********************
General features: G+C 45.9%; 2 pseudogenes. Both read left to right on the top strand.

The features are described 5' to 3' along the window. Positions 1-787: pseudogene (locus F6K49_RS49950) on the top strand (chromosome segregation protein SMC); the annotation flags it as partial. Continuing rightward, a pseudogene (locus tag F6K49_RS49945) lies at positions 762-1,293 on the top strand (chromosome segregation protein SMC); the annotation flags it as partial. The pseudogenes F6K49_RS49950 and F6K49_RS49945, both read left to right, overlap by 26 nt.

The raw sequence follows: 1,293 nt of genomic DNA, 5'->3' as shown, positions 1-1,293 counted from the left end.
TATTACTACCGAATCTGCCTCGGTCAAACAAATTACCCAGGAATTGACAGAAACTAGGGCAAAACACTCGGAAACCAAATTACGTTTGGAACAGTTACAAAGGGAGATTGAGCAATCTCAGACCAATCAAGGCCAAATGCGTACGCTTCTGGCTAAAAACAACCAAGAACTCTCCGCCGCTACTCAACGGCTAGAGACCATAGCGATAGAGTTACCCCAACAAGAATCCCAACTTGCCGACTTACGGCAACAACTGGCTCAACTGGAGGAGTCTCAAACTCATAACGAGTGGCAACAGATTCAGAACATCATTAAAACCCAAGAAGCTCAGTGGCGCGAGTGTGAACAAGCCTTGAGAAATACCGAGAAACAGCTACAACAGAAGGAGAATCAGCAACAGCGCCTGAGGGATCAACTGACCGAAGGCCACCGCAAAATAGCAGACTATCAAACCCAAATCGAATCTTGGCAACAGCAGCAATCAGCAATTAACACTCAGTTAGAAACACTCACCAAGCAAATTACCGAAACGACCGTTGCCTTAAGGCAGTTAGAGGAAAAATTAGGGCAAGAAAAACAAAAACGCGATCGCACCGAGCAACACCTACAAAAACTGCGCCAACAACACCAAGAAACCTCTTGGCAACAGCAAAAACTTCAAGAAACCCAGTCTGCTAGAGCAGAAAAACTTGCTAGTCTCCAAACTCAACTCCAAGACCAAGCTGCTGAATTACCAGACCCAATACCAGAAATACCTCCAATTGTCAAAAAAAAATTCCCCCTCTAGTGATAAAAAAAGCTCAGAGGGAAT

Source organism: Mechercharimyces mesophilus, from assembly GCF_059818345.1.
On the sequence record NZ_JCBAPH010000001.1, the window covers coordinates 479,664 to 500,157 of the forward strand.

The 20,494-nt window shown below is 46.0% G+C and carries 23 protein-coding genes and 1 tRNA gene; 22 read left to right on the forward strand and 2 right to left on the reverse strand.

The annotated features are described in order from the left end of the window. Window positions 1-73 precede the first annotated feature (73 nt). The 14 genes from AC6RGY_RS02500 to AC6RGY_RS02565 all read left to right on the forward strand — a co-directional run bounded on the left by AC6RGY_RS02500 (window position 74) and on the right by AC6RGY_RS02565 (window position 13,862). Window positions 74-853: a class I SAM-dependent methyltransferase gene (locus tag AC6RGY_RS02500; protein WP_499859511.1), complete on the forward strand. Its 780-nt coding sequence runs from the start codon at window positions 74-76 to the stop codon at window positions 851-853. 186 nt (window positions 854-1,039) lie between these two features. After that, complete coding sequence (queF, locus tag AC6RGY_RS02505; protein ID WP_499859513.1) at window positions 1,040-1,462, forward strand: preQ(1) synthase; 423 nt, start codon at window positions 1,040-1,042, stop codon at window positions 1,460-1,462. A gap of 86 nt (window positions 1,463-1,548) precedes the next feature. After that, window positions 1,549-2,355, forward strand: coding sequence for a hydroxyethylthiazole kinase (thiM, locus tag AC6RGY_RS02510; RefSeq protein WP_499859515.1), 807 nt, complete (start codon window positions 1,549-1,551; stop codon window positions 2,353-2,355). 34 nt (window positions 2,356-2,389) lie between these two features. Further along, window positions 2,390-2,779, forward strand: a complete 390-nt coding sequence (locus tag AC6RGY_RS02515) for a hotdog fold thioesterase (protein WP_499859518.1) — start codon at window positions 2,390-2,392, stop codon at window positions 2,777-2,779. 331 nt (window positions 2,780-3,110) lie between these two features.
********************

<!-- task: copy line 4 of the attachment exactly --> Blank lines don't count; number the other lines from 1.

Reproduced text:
TATTACTACCGAATCTGCCTCGGTCAAACAAATTACCCAGGAATTGACAGAAACTAGGGCAAAACACTCGGAAACCAAATTACGTTTGGAACAGTTACAAAGGGAGATTGAGCAATCTCAGACCAATCAAGGCCAAATGCGTACGCTTCTGGCTAAAAACAACCAAGAACTCTCCGCCGCTACTCAACGGCTAGAGACCATAGCGATAGAGTTACCCCAACAAGAATCCCAACTTGCCGACTTACGGCAACAACTGGCTCAACTGGAGGAGTCTCAAACTCATAACGAGTGGCAACAGATTCAGAACATCATTAAAACCCAAGAAGCTCAGTGGCGCGAGTGTGAACAAGCCTTGAGAAATACCGAGAAACAGCTACAACAGAAGGAGAATCAGCAACAGCGCCTGAGGGATCAACTGACCGAAGGCCACCGCAAAATAGCAGACTATCAAACCCAAATCGAATCTTGGCAACAGCAGCAATCAGCAATTAACACTCAGTTAGAAACACTCACCAAGCAAATTACCGAAACGACCGTTGCCTTAAGGCAGTTAGAGGAAAAATTAGGGCAAGAAAAACAAAAACGCGATCGCACCGAGCAACACCTACAAAAACTGCGCCAACAACACCAAGAAACCTCTTGGCAACAGCAAAAACTTCAAGAAACCCAGTCTGCTAGAGCAGAAAAACTTGCTAGTCTCCAAACTCAACTCCAAGACCAAGCTGCTGAATTACCAGACCCAATACCAGAAATACCTCCAATTGTCAAAAAAAAATTCCCCCTCTAGTGATAAAAAAAGCTCAGAGGGAAT